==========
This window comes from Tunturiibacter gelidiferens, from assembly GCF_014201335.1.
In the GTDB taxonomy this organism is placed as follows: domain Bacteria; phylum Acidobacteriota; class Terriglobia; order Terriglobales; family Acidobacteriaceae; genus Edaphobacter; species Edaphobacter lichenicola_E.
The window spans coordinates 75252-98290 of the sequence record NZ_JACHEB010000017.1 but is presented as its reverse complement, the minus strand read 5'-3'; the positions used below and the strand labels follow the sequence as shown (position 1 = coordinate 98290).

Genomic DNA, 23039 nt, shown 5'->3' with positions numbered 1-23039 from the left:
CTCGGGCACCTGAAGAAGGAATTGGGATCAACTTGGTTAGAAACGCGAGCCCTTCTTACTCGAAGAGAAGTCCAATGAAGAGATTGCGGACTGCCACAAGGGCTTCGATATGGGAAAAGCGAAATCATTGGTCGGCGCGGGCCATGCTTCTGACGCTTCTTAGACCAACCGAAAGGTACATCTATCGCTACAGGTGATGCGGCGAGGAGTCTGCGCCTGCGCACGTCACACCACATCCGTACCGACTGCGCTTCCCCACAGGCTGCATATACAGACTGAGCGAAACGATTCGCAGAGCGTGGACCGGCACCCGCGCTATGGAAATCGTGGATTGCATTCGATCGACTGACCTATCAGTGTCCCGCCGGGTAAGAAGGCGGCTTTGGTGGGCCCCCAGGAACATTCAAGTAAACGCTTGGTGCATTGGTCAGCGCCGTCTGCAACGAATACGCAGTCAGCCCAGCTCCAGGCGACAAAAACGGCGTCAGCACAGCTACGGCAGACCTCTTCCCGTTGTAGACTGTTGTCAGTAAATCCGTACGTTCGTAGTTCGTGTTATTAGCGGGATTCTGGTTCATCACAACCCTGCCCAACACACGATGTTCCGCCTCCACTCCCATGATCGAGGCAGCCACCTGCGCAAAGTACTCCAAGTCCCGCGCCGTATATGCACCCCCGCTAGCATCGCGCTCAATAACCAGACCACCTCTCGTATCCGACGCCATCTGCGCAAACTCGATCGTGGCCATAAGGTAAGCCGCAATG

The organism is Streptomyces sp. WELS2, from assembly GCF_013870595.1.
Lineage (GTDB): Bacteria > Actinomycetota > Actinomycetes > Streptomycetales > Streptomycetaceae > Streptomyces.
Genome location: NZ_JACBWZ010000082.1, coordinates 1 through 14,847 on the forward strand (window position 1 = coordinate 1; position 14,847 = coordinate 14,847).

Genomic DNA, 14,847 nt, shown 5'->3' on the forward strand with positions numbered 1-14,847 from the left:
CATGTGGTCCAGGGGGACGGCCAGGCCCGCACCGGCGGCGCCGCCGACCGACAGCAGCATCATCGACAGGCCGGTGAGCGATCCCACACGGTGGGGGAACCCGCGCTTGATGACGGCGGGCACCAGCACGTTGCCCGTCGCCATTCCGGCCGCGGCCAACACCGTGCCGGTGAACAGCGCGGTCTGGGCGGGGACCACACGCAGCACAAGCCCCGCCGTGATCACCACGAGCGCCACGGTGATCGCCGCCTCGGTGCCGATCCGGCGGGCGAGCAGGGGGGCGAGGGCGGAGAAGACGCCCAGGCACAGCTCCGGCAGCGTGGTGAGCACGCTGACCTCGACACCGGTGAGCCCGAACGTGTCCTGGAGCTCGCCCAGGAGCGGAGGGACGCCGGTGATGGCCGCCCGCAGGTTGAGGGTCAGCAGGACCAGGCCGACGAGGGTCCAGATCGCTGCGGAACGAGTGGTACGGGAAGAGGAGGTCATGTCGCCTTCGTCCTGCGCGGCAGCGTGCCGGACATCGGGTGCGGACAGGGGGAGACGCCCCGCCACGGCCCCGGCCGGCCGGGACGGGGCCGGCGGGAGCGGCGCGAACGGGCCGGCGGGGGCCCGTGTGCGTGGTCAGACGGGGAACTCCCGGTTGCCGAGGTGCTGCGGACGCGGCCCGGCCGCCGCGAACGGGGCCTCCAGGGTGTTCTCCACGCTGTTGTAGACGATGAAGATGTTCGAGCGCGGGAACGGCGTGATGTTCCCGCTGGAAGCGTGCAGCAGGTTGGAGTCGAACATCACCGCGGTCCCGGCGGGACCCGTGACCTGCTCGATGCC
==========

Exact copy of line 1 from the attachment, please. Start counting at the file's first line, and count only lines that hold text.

This window comes from Tunturiibacter gelidiferens, from assembly GCF_014201335.1.